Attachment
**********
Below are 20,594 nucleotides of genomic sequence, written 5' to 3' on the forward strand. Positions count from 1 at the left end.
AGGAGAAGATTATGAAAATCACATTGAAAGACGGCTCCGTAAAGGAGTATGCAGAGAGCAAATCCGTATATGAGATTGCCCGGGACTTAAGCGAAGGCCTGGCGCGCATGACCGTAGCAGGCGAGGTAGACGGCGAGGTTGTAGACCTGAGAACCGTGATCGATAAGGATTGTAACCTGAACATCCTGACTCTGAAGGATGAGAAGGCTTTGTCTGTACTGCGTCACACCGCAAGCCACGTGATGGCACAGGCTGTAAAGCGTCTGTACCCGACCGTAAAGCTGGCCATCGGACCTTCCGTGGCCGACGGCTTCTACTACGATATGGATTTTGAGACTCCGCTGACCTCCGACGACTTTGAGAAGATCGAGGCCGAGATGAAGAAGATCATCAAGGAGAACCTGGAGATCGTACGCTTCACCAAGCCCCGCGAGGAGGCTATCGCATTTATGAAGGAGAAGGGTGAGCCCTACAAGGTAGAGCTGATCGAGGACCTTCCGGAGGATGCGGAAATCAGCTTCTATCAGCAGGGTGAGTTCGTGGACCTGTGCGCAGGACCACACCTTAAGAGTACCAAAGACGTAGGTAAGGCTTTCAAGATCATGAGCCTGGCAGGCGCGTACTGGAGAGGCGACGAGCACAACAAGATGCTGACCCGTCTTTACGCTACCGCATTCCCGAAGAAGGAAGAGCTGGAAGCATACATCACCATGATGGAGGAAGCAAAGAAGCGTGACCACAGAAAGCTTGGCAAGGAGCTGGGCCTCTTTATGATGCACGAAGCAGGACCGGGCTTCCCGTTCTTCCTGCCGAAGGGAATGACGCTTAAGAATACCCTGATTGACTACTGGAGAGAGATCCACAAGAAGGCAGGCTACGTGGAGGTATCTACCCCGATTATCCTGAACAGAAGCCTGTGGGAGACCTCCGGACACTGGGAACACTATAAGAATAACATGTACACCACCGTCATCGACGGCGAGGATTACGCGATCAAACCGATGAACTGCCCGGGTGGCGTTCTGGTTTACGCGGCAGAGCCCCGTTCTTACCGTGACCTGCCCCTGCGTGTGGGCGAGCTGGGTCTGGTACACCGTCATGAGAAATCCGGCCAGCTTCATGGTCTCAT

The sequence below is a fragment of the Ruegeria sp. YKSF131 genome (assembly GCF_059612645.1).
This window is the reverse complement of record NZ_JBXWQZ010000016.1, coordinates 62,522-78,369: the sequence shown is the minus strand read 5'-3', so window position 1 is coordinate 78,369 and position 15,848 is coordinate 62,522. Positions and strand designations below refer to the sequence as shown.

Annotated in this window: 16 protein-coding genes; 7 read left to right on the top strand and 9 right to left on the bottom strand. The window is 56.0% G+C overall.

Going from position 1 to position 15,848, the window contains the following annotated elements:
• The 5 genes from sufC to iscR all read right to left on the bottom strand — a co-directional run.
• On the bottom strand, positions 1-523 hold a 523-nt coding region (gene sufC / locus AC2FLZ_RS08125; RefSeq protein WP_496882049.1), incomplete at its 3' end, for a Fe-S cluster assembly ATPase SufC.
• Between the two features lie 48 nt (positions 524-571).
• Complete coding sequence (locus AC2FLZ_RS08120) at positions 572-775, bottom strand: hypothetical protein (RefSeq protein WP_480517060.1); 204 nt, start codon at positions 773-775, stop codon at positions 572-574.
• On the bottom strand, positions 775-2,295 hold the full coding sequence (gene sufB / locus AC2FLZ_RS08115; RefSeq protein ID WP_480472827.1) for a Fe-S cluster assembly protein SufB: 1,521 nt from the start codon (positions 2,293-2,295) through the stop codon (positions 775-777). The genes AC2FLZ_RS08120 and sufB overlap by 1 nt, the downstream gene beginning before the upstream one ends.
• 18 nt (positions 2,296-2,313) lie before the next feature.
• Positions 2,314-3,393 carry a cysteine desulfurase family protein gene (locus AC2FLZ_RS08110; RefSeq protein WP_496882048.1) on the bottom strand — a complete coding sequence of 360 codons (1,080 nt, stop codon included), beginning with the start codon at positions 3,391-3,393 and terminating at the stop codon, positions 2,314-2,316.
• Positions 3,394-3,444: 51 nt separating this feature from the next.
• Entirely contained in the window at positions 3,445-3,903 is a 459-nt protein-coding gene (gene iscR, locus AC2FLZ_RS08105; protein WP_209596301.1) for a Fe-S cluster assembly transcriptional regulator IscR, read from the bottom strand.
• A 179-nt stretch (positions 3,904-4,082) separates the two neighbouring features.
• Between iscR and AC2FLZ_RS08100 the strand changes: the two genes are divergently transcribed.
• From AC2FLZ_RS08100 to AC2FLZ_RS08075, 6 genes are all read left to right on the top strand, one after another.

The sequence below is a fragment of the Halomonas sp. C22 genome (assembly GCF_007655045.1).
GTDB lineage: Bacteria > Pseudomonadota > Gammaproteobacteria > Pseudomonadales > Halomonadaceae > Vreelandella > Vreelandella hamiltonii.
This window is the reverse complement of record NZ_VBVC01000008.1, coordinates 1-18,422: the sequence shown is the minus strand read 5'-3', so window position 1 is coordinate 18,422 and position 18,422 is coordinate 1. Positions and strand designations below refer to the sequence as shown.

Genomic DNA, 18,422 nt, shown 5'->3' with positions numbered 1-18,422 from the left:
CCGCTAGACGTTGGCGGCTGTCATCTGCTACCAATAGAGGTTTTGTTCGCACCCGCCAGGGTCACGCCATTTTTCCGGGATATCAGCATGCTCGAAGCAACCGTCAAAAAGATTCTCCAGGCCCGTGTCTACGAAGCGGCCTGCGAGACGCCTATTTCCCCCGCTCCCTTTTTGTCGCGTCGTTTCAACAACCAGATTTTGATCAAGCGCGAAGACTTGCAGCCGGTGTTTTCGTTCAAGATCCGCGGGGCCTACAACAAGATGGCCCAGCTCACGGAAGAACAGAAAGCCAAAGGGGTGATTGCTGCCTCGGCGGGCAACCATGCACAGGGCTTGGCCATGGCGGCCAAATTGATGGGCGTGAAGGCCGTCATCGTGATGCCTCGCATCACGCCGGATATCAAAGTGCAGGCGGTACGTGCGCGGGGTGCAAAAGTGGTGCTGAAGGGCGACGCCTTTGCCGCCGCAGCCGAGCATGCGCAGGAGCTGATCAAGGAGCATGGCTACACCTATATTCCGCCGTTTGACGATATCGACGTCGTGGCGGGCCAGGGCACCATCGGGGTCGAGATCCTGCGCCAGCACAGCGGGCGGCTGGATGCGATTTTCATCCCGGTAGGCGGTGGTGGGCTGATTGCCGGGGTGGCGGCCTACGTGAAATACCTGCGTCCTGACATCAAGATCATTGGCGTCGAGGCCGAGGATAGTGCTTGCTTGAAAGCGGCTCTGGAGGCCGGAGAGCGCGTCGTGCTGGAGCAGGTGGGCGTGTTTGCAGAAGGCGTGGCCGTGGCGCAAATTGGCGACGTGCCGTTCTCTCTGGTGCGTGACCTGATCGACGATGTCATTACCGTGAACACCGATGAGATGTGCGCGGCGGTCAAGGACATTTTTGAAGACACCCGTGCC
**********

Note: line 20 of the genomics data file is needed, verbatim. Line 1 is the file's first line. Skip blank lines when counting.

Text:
GTDB lineage: Bacteria > Pseudomonadota > Gammaproteobacteria > Pseudomonadales > Halomonadaceae > Vreelandella > Vreelandella hamiltonii.